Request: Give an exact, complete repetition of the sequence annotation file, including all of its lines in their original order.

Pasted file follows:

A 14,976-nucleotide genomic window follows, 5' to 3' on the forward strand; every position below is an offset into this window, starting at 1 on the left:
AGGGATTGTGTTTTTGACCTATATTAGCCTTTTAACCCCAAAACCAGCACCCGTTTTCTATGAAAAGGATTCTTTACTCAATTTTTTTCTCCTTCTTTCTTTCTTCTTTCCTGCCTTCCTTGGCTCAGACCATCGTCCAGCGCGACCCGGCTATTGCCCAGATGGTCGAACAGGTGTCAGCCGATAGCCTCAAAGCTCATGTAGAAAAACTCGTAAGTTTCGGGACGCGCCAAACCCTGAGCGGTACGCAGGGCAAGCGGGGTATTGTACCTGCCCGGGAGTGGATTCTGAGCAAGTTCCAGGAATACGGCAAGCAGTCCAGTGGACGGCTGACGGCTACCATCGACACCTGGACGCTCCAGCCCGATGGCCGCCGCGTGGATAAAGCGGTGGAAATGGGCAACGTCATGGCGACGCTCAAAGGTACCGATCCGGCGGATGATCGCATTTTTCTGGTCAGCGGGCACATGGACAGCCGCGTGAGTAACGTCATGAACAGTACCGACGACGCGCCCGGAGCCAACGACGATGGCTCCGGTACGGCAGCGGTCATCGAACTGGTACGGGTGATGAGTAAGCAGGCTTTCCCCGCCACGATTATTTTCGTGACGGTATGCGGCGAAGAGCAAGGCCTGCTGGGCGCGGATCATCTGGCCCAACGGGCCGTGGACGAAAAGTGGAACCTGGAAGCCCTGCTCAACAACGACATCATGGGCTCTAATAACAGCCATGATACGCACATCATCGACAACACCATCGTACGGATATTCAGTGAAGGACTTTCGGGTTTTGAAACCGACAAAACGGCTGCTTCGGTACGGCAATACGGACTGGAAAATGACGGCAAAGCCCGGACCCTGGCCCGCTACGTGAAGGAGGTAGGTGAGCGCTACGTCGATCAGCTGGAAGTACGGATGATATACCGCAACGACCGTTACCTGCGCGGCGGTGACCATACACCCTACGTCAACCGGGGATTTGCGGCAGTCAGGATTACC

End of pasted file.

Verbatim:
A 14,976-nucleotide genomic window follows, 5' to 3' on the forward strand; every position below is an offset into this window, starting at 1 on the left:
AGGGATTGTGTTTTTGACCTATATTAGCCTTTTAACCCCAAAACCAGCACCCGTTTTCTATGAAAAGGATTCTTTACTCAATTTTTTTCTCCTTCTTTCTTTCTTCTTTCCTGCCTTCCTTGGCTCAGACCATCGTCCAGCGCGACCCGGCTATTGCCCAGATGGTCGAACAGGTGTCAGCCGATAGCCTCAAAGCTCATGTAGAAAAACTCGTAAGTTTCGGGACGCGCCAAACCCTGAGCGGTACGCAGGGCAAGCGGGGTATTGTACCTGCCCGGGAGTGGATTCTGAGCAAGTTCCAGGAATACGGCAAGCAGTCCAGTGGACGGCTGACGGCTACCATCGACACCTGGACGCTCCAGCCCGATGGCCGCCGCGTGGATAAAGCGGTGGAAATGGGCAACGTCATGGCGACGCTCAAAGGTACCGATCCGGCGGATGATCGCATTTTTCTGGTCAGCGGGCACATGGACAGCCGCGTGAGTAACGTCATGAACAGTACCGACGACGCGCCCGGAGCCAACGACGATGGCTCCGGTACGGCAGCGGTCATCGAACTGGTACGGGTGATGAGTAAGCAGGCTTTCCCCGCCACGATTATTTTCGTGACGGTATGCGGCGAAGAGCAAGGCCTGCTGGGCGCGGATCATCTGGCCCAACGGGCCGTGGACGAAAAGTGGAACCTGGAAGCCCTGCTCAACAACGACATCATGGGCTCTAATAACAGCCATGATACGCACATCATCGACAACACCATCGTACGGATATTCAGTGAAGGACTTTCGGGTTTTGAAACCGACAAAACGGCTGCTTCGGTACGGCAATACGGACTGGAAAATGACGGCAAAGCCCGGACCCTGGCCCGCTACGTGAAGGAGGTAGGTGAGCGCTACGTCGATCAGCTGGAAGTACGGATGATATACCGCAACGACCGTTACCTGCGCGGCGGTGACCATACACCCTACGTCAACCGGGGATTTGCGGCAGTCAGGATTACC